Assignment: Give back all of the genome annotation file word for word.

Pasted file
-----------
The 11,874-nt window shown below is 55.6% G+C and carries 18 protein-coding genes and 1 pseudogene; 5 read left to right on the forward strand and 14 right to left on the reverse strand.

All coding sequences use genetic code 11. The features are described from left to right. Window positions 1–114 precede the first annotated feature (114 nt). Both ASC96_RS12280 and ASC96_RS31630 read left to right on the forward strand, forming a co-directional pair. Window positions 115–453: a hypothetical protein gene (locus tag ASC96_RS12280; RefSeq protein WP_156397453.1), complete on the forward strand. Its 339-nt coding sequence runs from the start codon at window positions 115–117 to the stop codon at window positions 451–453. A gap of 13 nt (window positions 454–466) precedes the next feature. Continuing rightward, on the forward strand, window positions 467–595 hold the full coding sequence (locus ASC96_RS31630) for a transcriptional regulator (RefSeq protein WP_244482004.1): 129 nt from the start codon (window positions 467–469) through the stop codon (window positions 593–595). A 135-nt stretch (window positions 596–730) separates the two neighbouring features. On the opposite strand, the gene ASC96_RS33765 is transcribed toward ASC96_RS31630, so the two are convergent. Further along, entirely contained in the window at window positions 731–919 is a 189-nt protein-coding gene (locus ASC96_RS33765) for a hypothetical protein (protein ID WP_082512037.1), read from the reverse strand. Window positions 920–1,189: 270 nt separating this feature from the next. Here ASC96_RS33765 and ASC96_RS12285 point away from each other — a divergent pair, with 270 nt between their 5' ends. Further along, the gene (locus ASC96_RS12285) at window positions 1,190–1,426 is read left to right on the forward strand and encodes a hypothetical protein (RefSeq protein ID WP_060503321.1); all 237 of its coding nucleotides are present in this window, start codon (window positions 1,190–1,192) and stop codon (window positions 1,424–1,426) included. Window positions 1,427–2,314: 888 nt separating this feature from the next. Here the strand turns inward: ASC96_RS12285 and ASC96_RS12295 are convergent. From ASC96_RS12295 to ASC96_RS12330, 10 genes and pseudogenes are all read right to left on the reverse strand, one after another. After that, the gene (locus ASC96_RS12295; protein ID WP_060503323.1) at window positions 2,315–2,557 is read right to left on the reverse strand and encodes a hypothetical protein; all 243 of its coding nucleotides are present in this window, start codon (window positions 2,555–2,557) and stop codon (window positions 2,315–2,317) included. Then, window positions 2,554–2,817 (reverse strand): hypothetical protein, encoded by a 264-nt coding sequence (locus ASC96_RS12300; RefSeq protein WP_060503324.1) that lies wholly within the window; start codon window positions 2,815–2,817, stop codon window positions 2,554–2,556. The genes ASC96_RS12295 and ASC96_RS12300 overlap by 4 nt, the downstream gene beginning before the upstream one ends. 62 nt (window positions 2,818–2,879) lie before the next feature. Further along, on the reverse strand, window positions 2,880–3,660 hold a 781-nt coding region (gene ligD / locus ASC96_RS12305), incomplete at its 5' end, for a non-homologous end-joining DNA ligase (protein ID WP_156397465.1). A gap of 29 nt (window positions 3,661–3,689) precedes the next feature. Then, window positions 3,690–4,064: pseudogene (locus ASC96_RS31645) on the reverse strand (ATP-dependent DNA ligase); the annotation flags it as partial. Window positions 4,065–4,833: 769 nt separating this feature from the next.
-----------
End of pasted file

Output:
The 11,874-nt window shown below is 55.6% G+C and carries 18 protein-coding genes and 1 pseudogene; 5 read left to right on the forward strand and 14 right to left on the reverse strand.

All coding sequences use genetic code 11. The features are described from left to right. Window positions 1–114 precede the first annotated feature (114 nt). Both ASC96_RS12280 and ASC96_RS31630 read left to right on the forward strand, forming a co-directional pair. Window positions 115–453: a hypothetical protein gene (locus tag ASC96_RS12280; RefSeq protein WP_156397453.1), complete on the forward strand. Its 339-nt coding sequence runs from the start codon at window positions 115–117 to the stop codon at window positions 451–453. A gap of 13 nt (window positions 454–466) precedes the next feature. Continuing rightward, on the forward strand, window positions 467–595 hold the full coding sequence (locus ASC96_RS31630) for a transcriptional regulator (RefSeq protein WP_244482004.1): 129 nt from the start codon (window positions 467–469) through the stop codon (window positions 593–595). A 135-nt stretch (window positions 596–730) separates the two neighbouring features. On the opposite strand, the gene ASC96_RS33765 is transcribed toward ASC96_RS31630, so the two are convergent. Further along, entirely contained in the window at window positions 731–919 is a 189-nt protein-coding gene (locus ASC96_RS33765) for a hypothetical protein (protein ID WP_082512037.1), read from the reverse strand. Window positions 920–1,189: 270 nt separating this feature from the next. Here ASC96_RS33765 and ASC96_RS12285 point away from each other — a divergent pair, with 270 nt between their 5' ends. Further along, the gene (locus ASC96_RS12285) at window positions 1,190–1,426 is read left to right on the forward strand and encodes a hypothetical protein (RefSeq protein ID WP_060503321.1); all 237 of its coding nucleotides are present in this window, start codon (window positions 1,190–1,192) and stop codon (window positions 1,424–1,426) included. Window positions 1,427–2,314: 888 nt separating this feature from the next. Here the strand turns inward: ASC96_RS12285 and ASC96_RS12295 are convergent. From ASC96_RS12295 to ASC96_RS12330, 10 genes and pseudogenes are all read right to left on the reverse strand, one after another. After that, the gene (locus ASC96_RS12295; protein ID WP_060503323.1) at window positions 2,315–2,557 is read right to left on the reverse strand and encodes a hypothetical protein; all 243 of its coding nucleotides are present in this window, start codon (window positions 2,555–2,557) and stop codon (window positions 2,315–2,317) included. Then, window positions 2,554–2,817 (reverse strand): hypothetical protein, encoded by a 264-nt coding sequence (locus ASC96_RS12300; RefSeq protein WP_060503324.1) that lies wholly within the window; start codon window positions 2,815–2,817, stop codon window positions 2,554–2,556. The genes ASC96_RS12295 and ASC96_RS12300 overlap by 4 nt, the downstream gene beginning before the upstream one ends. 62 nt (window positions 2,818–2,879) lie before the next feature. Further along, on the reverse strand, window positions 2,880–3,660 hold a 781-nt coding region (gene ligD / locus ASC96_RS12305), incomplete at its 5' end, for a non-homologous end-joining DNA ligase (protein ID WP_156397465.1). A gap of 29 nt (window positions 3,661–3,689) precedes the next feature. Then, window positions 3,690–4,064: pseudogene (locus ASC96_RS31645) on the reverse strand (ATP-dependent DNA ligase); the annotation flags it as partial. Window positions 4,065–4,833: 769 nt separating this feature from the next.